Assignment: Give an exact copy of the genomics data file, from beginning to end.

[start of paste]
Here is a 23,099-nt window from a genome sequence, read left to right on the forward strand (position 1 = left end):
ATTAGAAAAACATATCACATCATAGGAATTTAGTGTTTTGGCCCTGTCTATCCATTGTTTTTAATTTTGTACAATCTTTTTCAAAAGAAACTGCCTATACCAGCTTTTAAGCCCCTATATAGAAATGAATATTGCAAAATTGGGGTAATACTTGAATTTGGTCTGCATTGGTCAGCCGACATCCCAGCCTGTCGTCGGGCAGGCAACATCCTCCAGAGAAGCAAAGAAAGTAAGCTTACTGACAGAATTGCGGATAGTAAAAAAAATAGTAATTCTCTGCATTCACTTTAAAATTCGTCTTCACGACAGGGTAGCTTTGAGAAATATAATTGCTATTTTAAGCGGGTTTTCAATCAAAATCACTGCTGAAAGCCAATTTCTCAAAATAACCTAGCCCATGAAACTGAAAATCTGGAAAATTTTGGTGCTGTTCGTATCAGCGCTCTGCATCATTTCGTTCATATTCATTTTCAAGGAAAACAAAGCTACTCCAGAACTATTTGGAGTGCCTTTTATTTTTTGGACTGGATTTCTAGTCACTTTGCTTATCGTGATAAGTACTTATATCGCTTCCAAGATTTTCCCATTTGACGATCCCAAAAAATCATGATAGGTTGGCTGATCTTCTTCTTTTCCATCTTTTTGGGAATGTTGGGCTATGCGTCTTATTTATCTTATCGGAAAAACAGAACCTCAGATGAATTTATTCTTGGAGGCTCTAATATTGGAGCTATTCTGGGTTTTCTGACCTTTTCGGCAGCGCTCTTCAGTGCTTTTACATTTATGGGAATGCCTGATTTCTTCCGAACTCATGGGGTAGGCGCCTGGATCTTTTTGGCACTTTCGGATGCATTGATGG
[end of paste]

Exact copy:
Here is a 23,099-nt window from a genome sequence, read left to right on the forward strand (position 1 = left end):
ATTAGAAAAACATATCACATCATAGGAATTTAGTGTTTTGGCCCTGTCTATCCATTGTTTTTAATTTTGTACAATCTTTTTCAAAAGAAACTGCCTATACCAGCTTTTAAGCCCCTATATAGAAATGAATATTGCAAAATTGGGGTAATACTTGAATTTGGTCTGCATTGGTCAGCCGACATCCCAGCCTGTCGTCGGGCAGGCAACATCCTCCAGAGAAGCAAAGAAAGTAAGCTTACTGACAGAATTGCGGATAGTAAAAAAAATAGTAATTCTCTGCATTCACTTTAAAATTCGTCTTCACGACAGGGTAGCTTTGAGAAATATAATTGCTATTTTAAGCGGGTTTTCAATCAAAATCACTGCTGAAAGCCAATTTCTCAAAATAACCTAGCCCATGAAACTGAAAATCTGGAAAATTTTGGTGCTGTTCGTATCAGCGCTCTGCATCATTTCGTTCATATTCATTTTCAAGGAAAACAAAGCTACTCCAGAACTATTTGGAGTGCCTTTTATTTTTTGGACTGGATTTCTAGTCACTTTGCTTATCGTGATAAGTACTTATATCGCTTCCAAGATTTTCCCATTTGACGATCCCAAAAAATCATGATAGGTTGGCTGATCTTCTTCTTTTCCATCTTTTTGGGAATGTTGGGCTATGCGTCTTATTTATCTTATCGGAAAAACAGAACCTCAGATGAATTTATTCTTGGAGGCTCTAATATTGGAGCTATTCTGGGTTTTCTGACCTTTTCGGCAGCGCTCTTCAGTGCTTTTACATTTATGGGAATGCCTGATTTCTTCCGAACTCATGGGGTAGGCGCCTGGATCTTTTTGGCACTTTCGGATGCATTGATGG